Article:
If you are still having issues with the cable sticking then it will be to do with the spring on the brake caliper not on the lever.

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makes sense what you say Rob. By "spring on the brake caliper" i take it that you mean this long & thing spring on either side of the brake arms (labeled "spring" on this diagram en.wikibooks.org/wiki/File:Brake_Drawing_3.jpg). Thanx in advance. –  Nikos J Jan 19 '12 at 1:12
    
Yup, that's the chappy. Essentially its a bit of rigid wire that starts out straight as it runs along the arm of the brake caliper before being wound around the mounting bolt. One thing to do to see if it was this causing the problem is to unhook the brake cable from the 'cable bridge' (on your diagram) and see if each caliper arm moves freely and tries to spring out. If it doesn't then that's your problem. –  Rob Forrest Jan 19 '12 at 16:37
    
You say "pull the cable": but if it were a spring in the lever doing the job, wouldn't it need to push the cable? I thought that the lever pulled the cable (to brake): to retract, can it be pushed? Or must it be pulled from the other end? –  ChrisW Mar 5 '12 at 0:28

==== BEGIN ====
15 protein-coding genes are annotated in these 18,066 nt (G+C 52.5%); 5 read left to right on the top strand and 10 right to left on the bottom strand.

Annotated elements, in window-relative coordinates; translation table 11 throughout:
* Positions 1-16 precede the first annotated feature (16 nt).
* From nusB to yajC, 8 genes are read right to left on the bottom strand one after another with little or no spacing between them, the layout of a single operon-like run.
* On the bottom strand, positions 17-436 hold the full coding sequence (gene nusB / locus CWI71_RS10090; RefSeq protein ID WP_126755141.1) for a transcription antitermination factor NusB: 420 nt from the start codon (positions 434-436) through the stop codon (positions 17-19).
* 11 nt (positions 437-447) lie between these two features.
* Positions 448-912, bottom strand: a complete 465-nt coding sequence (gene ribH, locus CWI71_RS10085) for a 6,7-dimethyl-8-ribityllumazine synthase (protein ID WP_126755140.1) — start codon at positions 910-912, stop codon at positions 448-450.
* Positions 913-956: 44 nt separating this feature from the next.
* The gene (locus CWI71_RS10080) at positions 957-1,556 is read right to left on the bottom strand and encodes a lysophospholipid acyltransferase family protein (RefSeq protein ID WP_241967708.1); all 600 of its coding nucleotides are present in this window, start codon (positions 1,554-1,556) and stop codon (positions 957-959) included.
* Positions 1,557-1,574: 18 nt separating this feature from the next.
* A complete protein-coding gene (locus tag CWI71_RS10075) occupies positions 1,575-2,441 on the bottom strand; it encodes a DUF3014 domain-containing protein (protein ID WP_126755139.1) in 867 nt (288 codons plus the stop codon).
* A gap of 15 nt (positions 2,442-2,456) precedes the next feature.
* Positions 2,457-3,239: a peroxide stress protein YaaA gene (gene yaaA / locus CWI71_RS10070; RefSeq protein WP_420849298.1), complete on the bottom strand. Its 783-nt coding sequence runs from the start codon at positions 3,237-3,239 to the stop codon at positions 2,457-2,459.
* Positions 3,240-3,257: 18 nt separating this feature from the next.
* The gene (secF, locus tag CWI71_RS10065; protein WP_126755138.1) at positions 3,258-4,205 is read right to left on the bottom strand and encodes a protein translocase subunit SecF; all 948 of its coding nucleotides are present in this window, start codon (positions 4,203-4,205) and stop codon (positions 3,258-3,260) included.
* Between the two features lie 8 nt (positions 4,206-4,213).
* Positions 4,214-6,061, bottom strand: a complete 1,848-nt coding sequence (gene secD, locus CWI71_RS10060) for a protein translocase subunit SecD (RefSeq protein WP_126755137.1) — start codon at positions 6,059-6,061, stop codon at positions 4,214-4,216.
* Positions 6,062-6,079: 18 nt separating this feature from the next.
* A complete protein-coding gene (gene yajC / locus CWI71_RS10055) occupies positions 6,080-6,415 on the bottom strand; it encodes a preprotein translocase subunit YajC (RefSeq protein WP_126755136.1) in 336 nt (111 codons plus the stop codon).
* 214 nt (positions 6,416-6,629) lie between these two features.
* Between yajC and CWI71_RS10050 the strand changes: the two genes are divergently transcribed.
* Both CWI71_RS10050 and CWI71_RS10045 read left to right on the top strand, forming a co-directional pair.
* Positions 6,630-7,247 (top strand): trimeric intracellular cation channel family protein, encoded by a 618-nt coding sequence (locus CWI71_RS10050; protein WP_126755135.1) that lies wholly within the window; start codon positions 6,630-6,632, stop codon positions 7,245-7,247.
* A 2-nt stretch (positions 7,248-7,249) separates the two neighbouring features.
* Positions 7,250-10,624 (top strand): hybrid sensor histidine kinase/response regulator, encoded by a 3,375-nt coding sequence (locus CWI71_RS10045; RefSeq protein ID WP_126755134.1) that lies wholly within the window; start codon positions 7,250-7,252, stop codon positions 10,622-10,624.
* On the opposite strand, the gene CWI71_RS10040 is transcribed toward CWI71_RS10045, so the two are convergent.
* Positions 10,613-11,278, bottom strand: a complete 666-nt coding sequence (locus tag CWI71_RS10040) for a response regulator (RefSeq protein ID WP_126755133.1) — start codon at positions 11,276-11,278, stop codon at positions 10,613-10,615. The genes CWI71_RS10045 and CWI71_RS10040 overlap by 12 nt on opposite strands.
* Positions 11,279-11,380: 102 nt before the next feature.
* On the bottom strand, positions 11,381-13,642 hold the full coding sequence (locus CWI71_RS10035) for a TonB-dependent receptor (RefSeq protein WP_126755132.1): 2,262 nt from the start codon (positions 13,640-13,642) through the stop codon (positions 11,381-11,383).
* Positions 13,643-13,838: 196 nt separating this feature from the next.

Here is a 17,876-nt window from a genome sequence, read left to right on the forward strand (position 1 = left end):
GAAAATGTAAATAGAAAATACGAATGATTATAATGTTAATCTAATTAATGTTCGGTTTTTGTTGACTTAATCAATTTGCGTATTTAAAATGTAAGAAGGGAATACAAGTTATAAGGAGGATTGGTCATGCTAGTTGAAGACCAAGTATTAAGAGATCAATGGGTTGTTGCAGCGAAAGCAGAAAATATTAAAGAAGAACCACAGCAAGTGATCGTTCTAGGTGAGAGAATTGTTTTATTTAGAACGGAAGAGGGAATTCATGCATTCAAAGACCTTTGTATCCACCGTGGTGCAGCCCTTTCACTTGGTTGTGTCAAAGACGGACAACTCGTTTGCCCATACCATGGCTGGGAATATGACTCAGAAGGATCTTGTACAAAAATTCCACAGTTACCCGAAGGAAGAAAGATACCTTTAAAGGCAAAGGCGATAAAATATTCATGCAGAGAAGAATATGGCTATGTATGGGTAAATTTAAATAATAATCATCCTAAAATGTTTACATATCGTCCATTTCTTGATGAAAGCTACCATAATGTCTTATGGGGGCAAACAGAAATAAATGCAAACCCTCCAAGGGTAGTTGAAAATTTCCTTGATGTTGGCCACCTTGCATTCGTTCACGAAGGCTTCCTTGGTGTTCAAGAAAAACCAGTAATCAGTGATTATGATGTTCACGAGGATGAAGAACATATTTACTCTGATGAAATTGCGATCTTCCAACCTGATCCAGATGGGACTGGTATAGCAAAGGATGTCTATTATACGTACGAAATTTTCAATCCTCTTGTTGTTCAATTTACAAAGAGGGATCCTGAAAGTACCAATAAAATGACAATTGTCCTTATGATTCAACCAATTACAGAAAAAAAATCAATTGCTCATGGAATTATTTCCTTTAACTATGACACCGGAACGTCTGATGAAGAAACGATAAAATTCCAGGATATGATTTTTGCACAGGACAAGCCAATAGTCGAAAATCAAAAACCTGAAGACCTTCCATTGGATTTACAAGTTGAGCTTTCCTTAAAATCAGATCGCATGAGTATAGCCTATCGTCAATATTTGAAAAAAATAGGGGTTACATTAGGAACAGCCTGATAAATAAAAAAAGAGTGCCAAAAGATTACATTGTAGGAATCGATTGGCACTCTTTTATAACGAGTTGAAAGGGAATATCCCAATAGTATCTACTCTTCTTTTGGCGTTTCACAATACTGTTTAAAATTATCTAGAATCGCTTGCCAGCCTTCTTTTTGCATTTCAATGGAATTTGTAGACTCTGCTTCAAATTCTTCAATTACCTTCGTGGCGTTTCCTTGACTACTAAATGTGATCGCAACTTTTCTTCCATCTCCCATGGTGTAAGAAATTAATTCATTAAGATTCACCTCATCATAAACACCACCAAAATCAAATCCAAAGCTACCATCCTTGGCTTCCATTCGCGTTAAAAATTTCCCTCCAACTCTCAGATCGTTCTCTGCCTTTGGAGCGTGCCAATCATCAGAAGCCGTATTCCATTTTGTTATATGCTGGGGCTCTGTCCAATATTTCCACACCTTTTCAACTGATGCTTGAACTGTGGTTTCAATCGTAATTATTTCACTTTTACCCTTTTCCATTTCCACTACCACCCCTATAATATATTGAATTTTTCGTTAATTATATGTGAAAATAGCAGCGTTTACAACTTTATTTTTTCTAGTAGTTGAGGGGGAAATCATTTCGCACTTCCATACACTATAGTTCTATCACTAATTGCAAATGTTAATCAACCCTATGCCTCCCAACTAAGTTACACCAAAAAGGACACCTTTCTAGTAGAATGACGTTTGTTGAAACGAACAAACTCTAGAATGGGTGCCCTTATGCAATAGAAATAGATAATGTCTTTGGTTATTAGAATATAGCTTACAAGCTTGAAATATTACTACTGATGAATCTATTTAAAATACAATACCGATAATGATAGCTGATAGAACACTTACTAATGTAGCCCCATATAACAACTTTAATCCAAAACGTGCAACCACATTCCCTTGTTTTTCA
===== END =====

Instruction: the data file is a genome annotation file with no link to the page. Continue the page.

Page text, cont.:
hey guys most of you seem to dismiss the fact that the spring in the break lever could be the problem but 9 times out of ten it is the spring and not the cable when i'm fixing breaks, don't assume any thing and give incorrect info to people please because that's the reason people get rid of perfectly fine bikes or bike parts, replace the spring man.

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I agree 100% with bike guy, the spring on the lever is there for a reason and that is to return the lever to is opening position. Replacing that spring is a little tricky but is cheaper than replacing the whole cable. Try it and leave a feedback to see who was right